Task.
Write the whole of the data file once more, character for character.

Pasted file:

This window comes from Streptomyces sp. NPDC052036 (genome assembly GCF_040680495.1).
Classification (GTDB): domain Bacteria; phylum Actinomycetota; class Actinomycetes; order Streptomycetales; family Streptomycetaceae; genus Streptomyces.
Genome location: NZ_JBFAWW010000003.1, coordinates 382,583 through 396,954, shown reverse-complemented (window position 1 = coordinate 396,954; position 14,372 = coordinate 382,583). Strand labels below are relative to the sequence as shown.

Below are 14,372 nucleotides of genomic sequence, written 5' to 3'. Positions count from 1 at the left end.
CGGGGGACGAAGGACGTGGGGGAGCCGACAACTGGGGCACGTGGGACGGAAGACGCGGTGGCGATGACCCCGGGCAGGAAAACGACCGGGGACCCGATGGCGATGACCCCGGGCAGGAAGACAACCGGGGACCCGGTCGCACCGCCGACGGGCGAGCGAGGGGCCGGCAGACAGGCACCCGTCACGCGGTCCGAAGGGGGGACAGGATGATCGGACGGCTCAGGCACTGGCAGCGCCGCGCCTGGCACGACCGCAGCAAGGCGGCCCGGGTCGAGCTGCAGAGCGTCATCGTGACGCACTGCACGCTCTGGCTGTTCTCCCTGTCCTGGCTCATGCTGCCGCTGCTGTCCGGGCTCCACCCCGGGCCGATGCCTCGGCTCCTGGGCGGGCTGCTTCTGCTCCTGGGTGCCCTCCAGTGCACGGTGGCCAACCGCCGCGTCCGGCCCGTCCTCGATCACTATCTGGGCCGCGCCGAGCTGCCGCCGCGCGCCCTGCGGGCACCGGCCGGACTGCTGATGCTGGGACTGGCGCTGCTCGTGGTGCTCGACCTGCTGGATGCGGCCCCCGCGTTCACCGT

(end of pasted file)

This window comes from Streptomyces sp. NPDC052036 (genome assembly GCF_040680495.1).
Classification (GTDB): domain Bacteria; phylum Actinomycetota; class Actinomycetes; order Streptomycetales; family Streptomycetaceae; genus Streptomyces.
Genome location: NZ_JBFAWW010000003.1, coordinates 382,583 through 396,954, shown reverse-complemented (window position 1 = coordinate 396,954; position 14,372 = coordinate 382,583). Strand labels below are relative to the sequence as shown.

Below are 14,372 nucleotides of genomic sequence, written 5' to 3'. Positions count from 1 at the left end.
CGGGGGACGAAGGACGTGGGGGAGCCGACAACTGGGGCACGTGGGACGGAAGACGCGGTGGCGATGACCCCGGGCAGGAAAACGACCGGGGACCCGATGGCGATGACCCCGGGCAGGAAGACAACCGGGGACCCGGTCGCACCGCCGACGGGCGAGCGAGGGGCCGGCAGACAGGCACCCGTCACGCGGTCCGAAGGGGGGACAGGATGATCGGACGGCTCAGGCACTGGCAGCGCCGCGCCTGGCACGACCGCAGCAAGGCGGCCCGGGTCGAGCTGCAGAGCGTCATCGTGACGCACTGCACGCTCTGGCTGTTCTCCCTGTCCTGGCTCATGCTGCCGCTGCTGTCCGGGCTCCACCCCGGGCCGATGCCTCGGCTCCTGGGCGGGCTGCTTCTGCTCCTGGGTGCCCTCCAGTGCACGGTGGCCAACCGCCGCGTCCGGCCCGTCCTCGATCACTATCTGGGCCGCGCCGAGCTGCCGCCGCGCGCCCTGCGGGCACCGGCCGGACTGCTGATGCTGGGACTGGCGCTGCTCGTGGTGCTCGACCTGCTGGATGCGGCCCCCGCGTTCACCGT